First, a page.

Social and economic impacts
The implementation of this recovery plan is unlikely to cause significant adverse social and economic impacts. The only known population of Thomasia sp. Green Hill occurs on private land and the landholders are amenable to managing the habitat of the species for conservation. Recovery actions refer to continued liaison between stakeholders with regard this area.

Evaluation of the Plans Performance
The Department of Conservation and Land Management, in conjunction with the Recovery Team, will evaluate the performance of this IRP. In addition to annual reporting on progress with listed actions and comparison against the criteria for success and failure, the plan is to be reviewed within five years of its implementation.

Habitat requirements: Thomasia sp. Green Hill is endemic to Western Australia and is apparently confined to the New Norcia area. It is known from only one population, consisting of two subpopulations, with a total of 99 plants. The subpopulations grow approximately 1.5 km apart but within the same bush block and on the same brown clayey sand over laterite, in open wandoo woodland. Associated taxa include Grevillea, Melaleuca, Glischrocaryon, Allocausarina, Hibbertia and Stylidium species.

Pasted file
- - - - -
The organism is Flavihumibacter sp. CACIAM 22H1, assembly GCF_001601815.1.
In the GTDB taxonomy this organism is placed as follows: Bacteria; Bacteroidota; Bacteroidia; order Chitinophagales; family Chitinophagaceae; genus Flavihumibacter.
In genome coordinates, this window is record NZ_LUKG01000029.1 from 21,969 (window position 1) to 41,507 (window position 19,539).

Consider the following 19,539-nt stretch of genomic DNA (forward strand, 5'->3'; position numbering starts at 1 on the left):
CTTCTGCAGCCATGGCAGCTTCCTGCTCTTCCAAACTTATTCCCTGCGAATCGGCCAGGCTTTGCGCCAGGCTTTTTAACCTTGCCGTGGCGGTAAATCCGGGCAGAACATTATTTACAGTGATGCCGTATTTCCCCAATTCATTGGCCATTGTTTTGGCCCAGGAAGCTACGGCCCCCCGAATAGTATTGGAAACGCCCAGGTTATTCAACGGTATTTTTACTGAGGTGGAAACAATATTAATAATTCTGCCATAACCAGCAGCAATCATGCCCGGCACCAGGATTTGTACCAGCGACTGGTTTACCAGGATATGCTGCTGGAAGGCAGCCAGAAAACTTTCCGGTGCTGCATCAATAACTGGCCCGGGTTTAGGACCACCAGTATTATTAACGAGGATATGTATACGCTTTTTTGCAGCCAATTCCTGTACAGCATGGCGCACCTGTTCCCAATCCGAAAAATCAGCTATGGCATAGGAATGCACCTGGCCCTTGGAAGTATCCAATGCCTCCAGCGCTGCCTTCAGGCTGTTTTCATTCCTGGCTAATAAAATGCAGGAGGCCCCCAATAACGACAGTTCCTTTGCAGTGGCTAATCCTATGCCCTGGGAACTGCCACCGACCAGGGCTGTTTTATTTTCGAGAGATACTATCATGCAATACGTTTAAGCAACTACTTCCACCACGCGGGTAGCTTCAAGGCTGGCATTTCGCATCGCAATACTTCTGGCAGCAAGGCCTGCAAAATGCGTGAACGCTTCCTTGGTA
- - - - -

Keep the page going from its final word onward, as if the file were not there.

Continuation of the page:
Existing Recovery Actions: The following recovery actions have been or are currently being implemented:

  1. Land managers and adjacent landowners have been made aware of the location and threatened status of the species.
  2. Approximately 230 seeds were collected from Population 1 in November 1998 and are stored in the Department's Threatened Flora Seed Centre at -18°C.
  3. The Botanic Garden and Parks Authority currently have two plants of Thomasia sp. Green Hill from two clones.
  4. An information sheet that describes and illustrates the species has been produced and distributed.
  5. Staff from the Department's Moora District regularly monitor populations of the species.
  6. The Moora District Threatened Flora Recovery Team is overseeing the implementation of this IRP and will include information on progress in an annual report to the Department's Corporate Executive and funding bodies.

IRP Objective: The objective of this Interim Recovery Plan is to abate identified threats and maintain or enhance in situ populations to ensure the long-term preservation of the species in the wild.

Recovery criteria

Criteria for success: The number of individuals within populations and/or the number of populations have increased by ten percent or more.
Criteria for failure: The number of individuals within populations and/or the number of populations have decreased by ten percent or more.

Recovery actions
1. Coordinate recovery actions 8. Undertake and monitor translocation
2. Maintain boundary fence 9. Undertake weed control
3. Map critical habitat 10. Develop and implement a fire management strategy
4. Monitor population 11. Seek long-term protection of habitat
5. Obtain biological and ecological information 12. Conduct further surveys
6. Promote awareness 13. Stimulate germination of soil-stored seed
7. Collect seed and cutting material 14. Review the need for a full Recovery Plan